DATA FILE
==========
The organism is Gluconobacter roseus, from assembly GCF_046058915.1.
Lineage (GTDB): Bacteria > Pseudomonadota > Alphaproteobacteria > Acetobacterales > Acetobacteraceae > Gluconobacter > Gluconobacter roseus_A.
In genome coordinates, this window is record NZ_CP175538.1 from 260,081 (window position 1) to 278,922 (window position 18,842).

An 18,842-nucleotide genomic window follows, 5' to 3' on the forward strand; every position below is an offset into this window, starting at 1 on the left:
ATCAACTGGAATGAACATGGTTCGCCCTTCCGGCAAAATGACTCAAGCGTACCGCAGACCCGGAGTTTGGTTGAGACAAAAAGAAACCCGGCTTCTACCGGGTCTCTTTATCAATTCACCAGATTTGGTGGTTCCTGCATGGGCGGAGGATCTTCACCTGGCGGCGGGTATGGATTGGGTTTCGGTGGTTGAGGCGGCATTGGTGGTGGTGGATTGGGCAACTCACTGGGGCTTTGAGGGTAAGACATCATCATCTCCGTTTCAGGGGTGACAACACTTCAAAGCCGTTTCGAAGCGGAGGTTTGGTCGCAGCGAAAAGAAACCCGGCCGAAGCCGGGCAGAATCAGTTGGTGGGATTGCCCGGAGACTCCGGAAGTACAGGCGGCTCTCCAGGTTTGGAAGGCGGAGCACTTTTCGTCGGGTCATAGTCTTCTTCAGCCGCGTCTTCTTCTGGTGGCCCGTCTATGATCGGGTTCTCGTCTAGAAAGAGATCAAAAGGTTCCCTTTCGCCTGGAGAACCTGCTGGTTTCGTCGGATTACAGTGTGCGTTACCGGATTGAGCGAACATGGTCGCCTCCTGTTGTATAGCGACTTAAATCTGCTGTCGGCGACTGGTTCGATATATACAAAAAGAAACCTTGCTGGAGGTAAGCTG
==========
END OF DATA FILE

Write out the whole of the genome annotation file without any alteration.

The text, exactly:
The organism is Gluconobacter roseus, from assembly GCF_046058915.1.
Lineage (GTDB): Bacteria > Pseudomonadota > Alphaproteobacteria > Acetobacterales > Acetobacteraceae > Gluconobacter > Gluconobacter roseus_A.
In genome coordinates, this window is record NZ_CP175538.1 from 260,081 (window position 1) to 278,922 (window position 18,842).

An 18,842-nucleotide genomic window follows, 5' to 3' on the forward strand; every position below is an offset into this window, starting at 1 on the left:
ATCAACTGGAATGAACATGGTTCGCCCTTCCGGCAAAATGACTCAAGCGTACCGCAGACCCGGAGTTTGGTTGAGACAAAAAGAAACCCGGCTTCTACCGGGTCTCTTTATCAATTCACCAGATTTGGTGGTTCCTGCATGGGCGGAGGATCTTCACCTGGCGGCGGGTATGGATTGGGTTTCGGTGGTTGAGGCGGCATTGGTGGTGGTGGATTGGGCAACTCACTGGGGCTTTGAGGGTAAGACATCATCATCTCCGTTTCAGGGGTGACAACACTTCAAAGCCGTTTCGAAGCGGAGGTTTGGTCGCAGCGAAAAGAAACCCGGCCGAAGCCGGGCAGAATCAGTTGGTGGGATTGCCCGGAGACTCCGGAAGTACAGGCGGCTCTCCAGGTTTGGAAGGCGGAGCACTTTTCGTCGGGTCATAGTCTTCTTCAGCCGCGTCTTCTTCTGGTGGCCCGTCTATGATCGGGTTCTCGTCTAGAAAGAGATCAAAAGGTTCCCTTTCGCCTGGAGAACCTGCTGGTTTCGTCGGATTACAGTGTGCGTTACCGGATTGAGCGAACATGGTCGCCTCCTGTTGTATAGCGACTTAAATCTGCTGTCGGCGACTGGTTCGATATATACAAAAAGAAACCTTGCTGGAGGTAAGCTG